- Why Vote Conservative? by David Willetts
Penguin, 108 pp, £3.99, February 1997, ISBN 0 14 026304 7
- Why Vote Liberal Democrat? by William Wallace
Penguin, 120 pp, £3.99, February 1997, ISBN 0 14 026303 9
- Why Vote Labour? by Tony Wright
Penguin, 111 pp, £3.99, February 1997, ISBN 0 14 026397 7
Penguin published these three books simultaneously on 17 February: good timing, as it turned out, nicely anticipating the general election without being overtaken by it. Over the last half-century, Penguin have intermittently filled this kind of slot, beginning in 1947, when they commissioned the Labour MP John Parker and the Conservative MP Quintin Hogg, now Lord Hailsham, to produce books of a couple of hundred pages each. ‘When the manuscripts were received,’ the publishers were forced to reveal, ‘it was found that while Mr Parker had kept closely to the length suggested, Mr Hogg’s exposition had run to about double the size we had anticipated.’ The result was that readers had to choose between the economical Labour case at one shilling and Hogg’s Case for Conservatism at twice the price. The latter was also twice as good, it has to be admitted, and it is still worth picking up in a second-hand bookshop, where its price (I see that I paid 50p) has lagged behind inflation. Today, in the era of soundbite politics, Penguin keep to a standard hundred-odd pages from each contributor – half what Parker had, let alone Hogg – but it is enough.
Enough, that is, to give a pretty faithful view of the tenor of argument characteristic of each of the parties. Each author – a Tory MP, a Labour MP and a Liberal Democrat life peer – is worth reading for a justification of his party that rises above ritual partisan point-scoring. If David Willetts was not already the best-known of the three when the books were commissioned, he certainly is now. Allegedly known as ‘Two Brains’ to his friends (or alleged friends, perhaps), Mr Willetts last year found himself in difficulties before a Parliamentary committee in explaining away his over-enthusiastic activities during the period he had served as a government whip. With a double dose of excess cerebration, he sought to educate the committee on how the phrase ‘wants our advice’, which he had used in a document before them, should be construed. Now want is, of course, a word with many finely discriminated senses, as the SOED helpfully makes clear. And whereas persons of little culture might plump for SOED 5 (‘to desire, wish for’) in its post-1706 usage, Willetts is evidently much attached to the original Middle English usage of SOED 4: ‘to suffer the want of; to need, require; to stand in need of (something salutary, but often not desired)’. Did not the great Goldsmith (Oliver, not Jimmy) write:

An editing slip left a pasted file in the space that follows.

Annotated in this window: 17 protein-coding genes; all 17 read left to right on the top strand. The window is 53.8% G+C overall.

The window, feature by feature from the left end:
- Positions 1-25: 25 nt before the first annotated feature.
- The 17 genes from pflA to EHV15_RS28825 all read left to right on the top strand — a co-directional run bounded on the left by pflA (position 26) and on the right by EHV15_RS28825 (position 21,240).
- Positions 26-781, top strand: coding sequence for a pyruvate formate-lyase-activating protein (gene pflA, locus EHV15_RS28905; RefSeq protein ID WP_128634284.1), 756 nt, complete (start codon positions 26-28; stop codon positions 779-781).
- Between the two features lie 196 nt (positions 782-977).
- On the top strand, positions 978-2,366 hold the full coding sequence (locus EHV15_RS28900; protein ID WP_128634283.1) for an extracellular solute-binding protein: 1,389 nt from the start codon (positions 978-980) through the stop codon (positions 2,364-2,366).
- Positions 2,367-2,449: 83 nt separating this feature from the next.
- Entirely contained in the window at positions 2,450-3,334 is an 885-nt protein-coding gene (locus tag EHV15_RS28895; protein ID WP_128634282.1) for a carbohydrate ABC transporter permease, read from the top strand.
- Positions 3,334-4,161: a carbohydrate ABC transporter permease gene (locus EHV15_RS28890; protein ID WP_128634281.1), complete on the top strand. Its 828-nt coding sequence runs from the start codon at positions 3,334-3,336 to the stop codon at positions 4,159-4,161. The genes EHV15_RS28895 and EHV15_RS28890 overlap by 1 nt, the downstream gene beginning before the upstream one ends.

Man wants but little here below,
Nor wants that little long?
Alas, the philistine committee, rationed to one brain per member, and wanting the sort of instant erudition which the SOED might have offered them, remained unimpressed by Willetts’s gloss on his fateful words. His promising ministerial career as Paymaster General thus came to an abrupt end.
I will not be misunderstood, I am sure, if I say that what Willetts now wants is a long spell in opposition; he therefore wants a Conservative defeat; and he wants a Labour government with a majority big enough to survive for a full parliament. He clearly stands in need of these salutary experiences, not only in order to ripen his wisdom of the world, but also to achieve his own political rehabilitation, to the long-term advantage of himself and his Party alike. For, despite everything, his manifest abilities shine through even under unpropitious circumstances. It has to be said that, of these three books, his makes out much the best case.
Willetts argues with such conviction because, like Bernard Shaw before him, he has obviously been convinced by his own brilliance. There are few signs of self-doubt here. He begins with a strong affirmation about the importance of ‘the battle of ideas’, suggesting that parties which win it can ‘stay in office for a generation’. Yet he maintains that, even after 18 years in government, ‘Conservatives can still feel like an embattled minority: the media, the Church, academia, are still largely uncomprehending and the conventional wisdom hostile.’ The reason why ‘the collapse of the socialist Left has not given Conservatives the intellectual dominance which we deserve’ is that the chattering classes are still ‘uncomfortable with the free market’. His ground-clearing defence of the free market thus provides the foundation for the case he builds in the rest of the book. If this fails, the rest falls.